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Two wheeled trailers usually have the wheels in the middle as far as I know. I understand this minimizes additional weight on the back wheel of the towing bike. But wouldn't moving the wheels back on the trailer and thus moving weight onto the rear wheel of the towing bike make braking easier and the trailer more stable?

Some trailers would be too heavy, so let's keep this to trailers and loads of up to 60kg.

So: What are the reasons for this position of the wheels?

  • I regularly pull a 45kg (~100lb) trailer that has it's two wheels at the rear of the trailer, so I am not sure what you are talking about. All the trailers I have seen, with regularity, are designed this way. – Deleted User Jul 25 '16 at 22:03
  • Then my sample of trailers is maybe not representative. – Nobody Jul 25 '16 at 22:05
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    Mine may not be either :). 90% of the trailers I have seen are child carriers. Many are designed with rear wheels simply so they can double as another style carrier (jogger, stroller, etc.). – Deleted User Jul 25 '16 at 22:07
  • Imagine the path traced by the rear wheels if they were at the back of the trailer. It would follow the shortest line and would make the trailer trim the most off the corner possible. So the rider has to take the corner wider to allow room for the trailer. Likewise a trailer that has wheels as close to the front as possible will kick the back end out on a corner, possibly dangerously. Mid-wheels balance the two effects. – Criggie Jul 25 '16 at 23:55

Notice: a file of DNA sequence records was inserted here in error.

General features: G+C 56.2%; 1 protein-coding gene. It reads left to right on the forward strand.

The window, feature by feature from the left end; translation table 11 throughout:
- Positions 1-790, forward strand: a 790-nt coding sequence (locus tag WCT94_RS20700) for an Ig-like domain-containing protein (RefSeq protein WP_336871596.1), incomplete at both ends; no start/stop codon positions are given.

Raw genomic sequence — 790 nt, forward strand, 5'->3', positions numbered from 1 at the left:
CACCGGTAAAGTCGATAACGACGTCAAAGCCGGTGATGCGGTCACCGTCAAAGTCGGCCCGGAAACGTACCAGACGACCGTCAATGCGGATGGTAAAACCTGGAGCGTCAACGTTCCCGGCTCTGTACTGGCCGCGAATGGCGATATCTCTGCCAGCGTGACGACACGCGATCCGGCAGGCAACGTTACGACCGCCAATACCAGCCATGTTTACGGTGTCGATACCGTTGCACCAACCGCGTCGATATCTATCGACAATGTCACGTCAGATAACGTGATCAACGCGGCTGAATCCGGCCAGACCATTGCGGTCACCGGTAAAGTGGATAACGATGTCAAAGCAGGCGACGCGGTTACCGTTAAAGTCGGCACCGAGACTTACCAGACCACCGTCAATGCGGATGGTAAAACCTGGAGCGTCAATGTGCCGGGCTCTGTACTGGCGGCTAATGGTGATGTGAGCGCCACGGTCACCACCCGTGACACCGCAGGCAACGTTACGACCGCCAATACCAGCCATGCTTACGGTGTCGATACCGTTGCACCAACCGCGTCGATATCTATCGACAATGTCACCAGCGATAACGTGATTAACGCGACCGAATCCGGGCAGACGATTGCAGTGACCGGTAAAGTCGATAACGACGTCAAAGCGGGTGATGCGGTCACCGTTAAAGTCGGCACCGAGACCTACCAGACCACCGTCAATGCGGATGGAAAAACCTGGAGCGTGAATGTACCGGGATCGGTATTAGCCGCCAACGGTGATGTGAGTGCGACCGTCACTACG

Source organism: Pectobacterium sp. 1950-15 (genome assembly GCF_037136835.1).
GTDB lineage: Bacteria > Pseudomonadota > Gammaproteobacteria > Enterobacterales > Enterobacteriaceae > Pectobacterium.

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    More weight on the bike wheel also means more force, and thus more likelihood of damage. Less from the direct downforce, more from the extra sideways force that enables. – Móż Jul 26 '16 at 3:27
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Increasing the 'tongue' weight of the trailer (by moving the wheels to the rear, or only loading forward of the trailer wheels) does not increase the stability of the trailer or towing bike (or vehicle).

Up to a point, it doesn't matter. This is true for all trailers, bike or auto.

Trailers with extra tongue weight are more likely to cause the tire to 'wobble' on the rim about the contact patch. The problem is especially bad in the case of an under inflated or flat tire. (and if you ever have a flat while you are moving... you are riding a flat tire until you stop)

During braking operations, a properly designed trailer will push slightly down as it pushes forwards to increase the rear tire's down-force. e.g. the hitch should allow for some small rotation in the Z axis and the hitch, ideally, should be slightly below the trailer's center of gravity (CG). (think of it as pitching down as you stop) Which is much better than trying to lift it off the ground, which would be the case with a negative tongue weight or hitch significantly above the trailer's CG.

If the trailer was designed for (or loaded for) a neutral or light tongue weight, it is safer. If the trailer is heavy enough that it could skid the rear wheel during a turn, it should have a braking system or speed should be reduced.

  • The weight effect while braking is exceptionally bad for seatpost hitch trailers, and is one reason they're generally made with the wheel(s) at the very back.. – Móż Jul 29 '16 at 1:04
  • I would expect a seatpost hitch to perform badly with all but the lightest loads. They are worth mentioning separately as most trail-a-bike devices use them. The effects are exaggerated when thrust is applied by the TaB rider... things are even worse with the 2-rider/tandem versions. – david1024 Jul 30 '16 at 1:57

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